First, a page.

Synopses & Reviews
Now a major motion picture starring Daniel Auteuil (Sade, Girl on the Bridge, Jean de Florette) directed by Nicole Garcia (Place Vendome)
Acclaimed master of psychological suspense, Emmanuel Carrère, whose fiction John Updike described as “stunning” (The New Yorker) explores the double life of a respectable doctor, eighteen years of lies, five murders, and the extremes to which ordinary people can go.
“Unputdownable...Imagine a sleek, twenty-first century version of In Cold Blood.
” —The Washington Post Book World
“The mesmerizing true crime tale of an apparently ordinary man whose life mutates in the space of a few blood-splattering hours from the realm of Renoir to that of Stephen King.” —People
“Mesmerizing...a fascinating meditation on Jean-Claude Romand and what his bizarre life might mean.” —The New York Times Book Review
“As a writer, Carrère is straight berserk; as a storyteller he is so freakishly talented, so unassuming in grace and power that you only realize the hold hes got on you when you attempt to pull away....You say: True crime and Literature? I dont believe it. I say: Believe it.” —Junot Díaz, author of Drown
Acclaimed master of psychological suspense Emmanuel Carrere, whose fiction John Updike described as "stunning" ("The New Yorker"), explores the double life of a respectable doctor, 18 years of lies, five murders, and the extremes to which ordinary people can go.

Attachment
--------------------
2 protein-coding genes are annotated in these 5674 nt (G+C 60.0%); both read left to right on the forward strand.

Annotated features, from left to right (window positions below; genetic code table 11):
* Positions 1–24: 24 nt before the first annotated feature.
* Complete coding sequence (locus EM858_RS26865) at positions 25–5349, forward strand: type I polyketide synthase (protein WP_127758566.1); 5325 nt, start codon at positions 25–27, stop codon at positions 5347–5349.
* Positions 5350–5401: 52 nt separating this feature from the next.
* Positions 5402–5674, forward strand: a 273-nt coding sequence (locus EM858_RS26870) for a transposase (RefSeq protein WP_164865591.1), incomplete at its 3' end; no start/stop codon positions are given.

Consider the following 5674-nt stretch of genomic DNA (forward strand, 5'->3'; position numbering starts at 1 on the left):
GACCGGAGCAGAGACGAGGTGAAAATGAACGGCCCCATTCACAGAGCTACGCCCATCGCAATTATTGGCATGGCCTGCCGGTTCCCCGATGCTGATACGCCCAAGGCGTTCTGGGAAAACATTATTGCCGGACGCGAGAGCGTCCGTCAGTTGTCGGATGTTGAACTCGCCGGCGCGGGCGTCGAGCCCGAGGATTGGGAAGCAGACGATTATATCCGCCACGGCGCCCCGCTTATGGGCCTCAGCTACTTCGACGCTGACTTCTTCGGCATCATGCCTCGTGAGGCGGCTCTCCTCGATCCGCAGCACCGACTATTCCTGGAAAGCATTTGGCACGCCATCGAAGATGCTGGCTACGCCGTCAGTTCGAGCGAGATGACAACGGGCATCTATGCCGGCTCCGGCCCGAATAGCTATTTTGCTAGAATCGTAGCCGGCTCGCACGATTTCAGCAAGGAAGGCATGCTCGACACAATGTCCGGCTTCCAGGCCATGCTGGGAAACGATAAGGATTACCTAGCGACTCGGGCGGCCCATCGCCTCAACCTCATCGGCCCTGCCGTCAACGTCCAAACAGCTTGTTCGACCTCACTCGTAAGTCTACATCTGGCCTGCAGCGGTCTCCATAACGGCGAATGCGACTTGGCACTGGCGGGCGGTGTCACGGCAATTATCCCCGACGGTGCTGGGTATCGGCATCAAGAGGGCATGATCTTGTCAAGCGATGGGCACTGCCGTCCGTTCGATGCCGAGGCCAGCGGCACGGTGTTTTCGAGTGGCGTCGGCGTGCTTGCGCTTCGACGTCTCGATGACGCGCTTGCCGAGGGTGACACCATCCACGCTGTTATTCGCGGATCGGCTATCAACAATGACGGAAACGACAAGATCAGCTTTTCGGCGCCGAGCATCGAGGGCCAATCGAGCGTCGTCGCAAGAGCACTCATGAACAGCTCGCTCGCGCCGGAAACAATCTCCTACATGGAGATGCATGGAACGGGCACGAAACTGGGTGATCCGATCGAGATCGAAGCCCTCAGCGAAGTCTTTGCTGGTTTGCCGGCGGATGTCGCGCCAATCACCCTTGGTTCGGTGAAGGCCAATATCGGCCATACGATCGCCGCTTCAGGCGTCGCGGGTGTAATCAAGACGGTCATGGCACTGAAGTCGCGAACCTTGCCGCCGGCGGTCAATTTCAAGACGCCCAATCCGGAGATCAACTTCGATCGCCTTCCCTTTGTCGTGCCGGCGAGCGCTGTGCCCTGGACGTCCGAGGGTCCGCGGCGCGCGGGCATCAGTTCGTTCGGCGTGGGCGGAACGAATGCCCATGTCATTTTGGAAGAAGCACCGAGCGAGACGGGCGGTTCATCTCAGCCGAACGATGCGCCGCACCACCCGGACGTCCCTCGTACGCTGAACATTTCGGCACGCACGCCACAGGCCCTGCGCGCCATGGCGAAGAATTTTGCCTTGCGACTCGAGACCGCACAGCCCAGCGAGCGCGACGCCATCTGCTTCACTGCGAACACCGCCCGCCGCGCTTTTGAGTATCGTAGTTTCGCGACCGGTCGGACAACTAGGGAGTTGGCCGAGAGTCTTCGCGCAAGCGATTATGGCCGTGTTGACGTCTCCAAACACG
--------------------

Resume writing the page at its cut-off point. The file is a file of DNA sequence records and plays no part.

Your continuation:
About the Author
is one of France's most critically acclaimed writers, author of screenplays, a biography of Philip K. Dick, and two novels, including Class Trip
, which won the prestigious Prix Femina. A major bestseller in France, The Adversary
is being published in eighteen countries. Carrère lives in Paris.
Reading Group Guide
ABOUT THE BOOK
The Adversary is an utterly shocking yet true account of a life spent telling
lies and of the heinous crimes and mass murders that followed these lies. Jean-Claude
Romand, a Frenchman now serving life in prison for killing his wife, children,
and parents in 1993, is profiled by Emmanuel Carrère, one of France's leading
authors of psychological suspense. Why would Romand a successful doctor, kind
husband, gentle father, and loving son commit such unfathomable acts? In his
search for answers, Carrère corresponds with (and later visits) Romand,
fully reports on his trial, and interviews several of his former and present contacts.
The truth of Romand's background grows ever more chilling, and ever more perplexing,
as we learn revelation after revelation that he had no medical degree and
no job, had spent years living off the small fortune his relatives long ago entrusted
to him, and had thus been lying to everyone he knew for eighteen years. What led
Romand to dwell in such an abyss? How did his whole life become an ever-increasing,
and increasingly evil, series of lies? As this gripping book illustrates from
its sentence onward, Romand's story poses hard questions on the nature of truth
and of identity, as well. Given Carrère's objective prose, intellectual
rigor, and expert pacing and plotting, The Adversary
, which is another
name for Satan, is as hypnotic as it is horrific.
1. "On the Saturday morning of January 9, 1993," this terrifying book
begins, "while Jean-Claude Romand was killing his wife and children, I
was with mine in a parent-teacher meeting." What does this opening reveal
about the relationship between the author and subject of The Adversary? Describe
the nature of this relationship. How does it change or evolve?